New and Conventional Strategies for Lung Recruitment in Acute Respiratory Distress Syndrome

  • P. Pelosi
  • M. Gama De Abreu
  • P. R. M. Rocco
Conference paper

Abstract

Mechanical ventilation is a supportive and life saving therapy in patients with acute lung injury (ALI)/acute respiratory distress syndrome (ARDS). Despite advances in critical care, mortality remains high [1]. During the last decade, the fact that mechanical ventilation can produce morphologic and physiologic alterations in the lungs has been recognized [2]. In this context, the use of low tidal volumes (VT) and limited inspiratory plateau pressure (Pplat) has been proposed when mechanically ventilating the lungs of patients with ALI/ARDS, to prevent lung as well as distal organ injury [3]. However, the reduction in VT may result in alveolar derecruitment, cyclic opening and closing of atelectatic alveoli and distal small airways leading to ventilator-induced lung injury (VILI) if inadequate low positive end-expiratory pressure (PEEP) is applied [4]. On the other hand, high PEEP levels may be associated with excessive lung parenchyma stress and strain [5] and negative hemodynamic effects, resulting in systemic organ injury [6]. Therefore, lung recruitment maneuvers have been proposed and used to open up collapsed lung, while PEEP counteracts alveolar derecruitment due to low VT ventilation [4]. Lung recruitment and stabilization through use of PEEP are illustrated in Figure 1. Nevertheless, the beneficial effects of recruitment maneuvers in ALIIARDS have been questioned. Although Hodgson et al. [7] showed no evidence that recruitment maneuvers reduce mortality or the duration of mechanical ventilation in patients with ALI/ARDS, such maneuvers may be useful to reverse life-threatening hypoxemia [8] and to avoid derecruitment resulting from disconnection and/or airway suctioning procedures [9].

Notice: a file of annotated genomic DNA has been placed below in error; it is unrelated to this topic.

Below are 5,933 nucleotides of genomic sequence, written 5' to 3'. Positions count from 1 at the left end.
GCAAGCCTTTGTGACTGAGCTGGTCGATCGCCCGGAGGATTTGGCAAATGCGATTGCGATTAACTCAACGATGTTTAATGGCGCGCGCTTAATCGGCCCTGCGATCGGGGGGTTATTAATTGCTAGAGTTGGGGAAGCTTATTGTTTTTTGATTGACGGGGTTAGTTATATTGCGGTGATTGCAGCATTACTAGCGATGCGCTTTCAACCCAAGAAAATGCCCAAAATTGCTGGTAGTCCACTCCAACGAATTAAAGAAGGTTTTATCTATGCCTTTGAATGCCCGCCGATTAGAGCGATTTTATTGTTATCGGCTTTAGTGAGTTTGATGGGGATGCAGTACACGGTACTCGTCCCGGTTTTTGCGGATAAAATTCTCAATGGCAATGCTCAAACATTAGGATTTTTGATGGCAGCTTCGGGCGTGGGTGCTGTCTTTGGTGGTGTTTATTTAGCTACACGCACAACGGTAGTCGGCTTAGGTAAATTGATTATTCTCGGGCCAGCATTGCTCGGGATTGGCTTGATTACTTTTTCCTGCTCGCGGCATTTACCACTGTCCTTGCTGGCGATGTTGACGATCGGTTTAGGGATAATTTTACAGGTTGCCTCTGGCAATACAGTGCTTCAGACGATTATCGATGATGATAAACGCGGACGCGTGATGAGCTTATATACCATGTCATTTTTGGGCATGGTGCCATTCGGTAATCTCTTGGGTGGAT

Fig. 1.

Computed tomography images of oleic acid-induced acute lung injury in dogs at different inspiratory and expiratory pressures. Note the improvement in alveolar aeration at end-expiration after the recruitment maneuver. Large arrows represent ispiration and expiration. Double-ended arrows represent the tidal breathing (end-expiration and end-inspiration). Adapted from [4].

Keywords

Surfactant Pneumonia Aeration Paraquat 

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Copyright information

© Springer Science + Business Media Inc. 2010

Authors and Affiliations

  • P. Pelosi
    • 1
  • M. Gama De Abreu
    • 2
  • P. R. M. Rocco
    • 3
  1. 1.Department of Ambient Health and Safety Servizio Anestesia B Ospedale di CircoloUniversity of InsubriaVareseItaly
  2. 2.Department of Anesthesiology and Intensive Care Pulmonary Engineering GroupUniversity Hospital Carl Gustav CarusDresdenGermany
  3. 3.Laboratory of Pulmonary InvestigationUniversidade Federal do Rio de Janeiro Instituto de Biofisica Carlos Chagas FilhoRio de JaneiroBrazil

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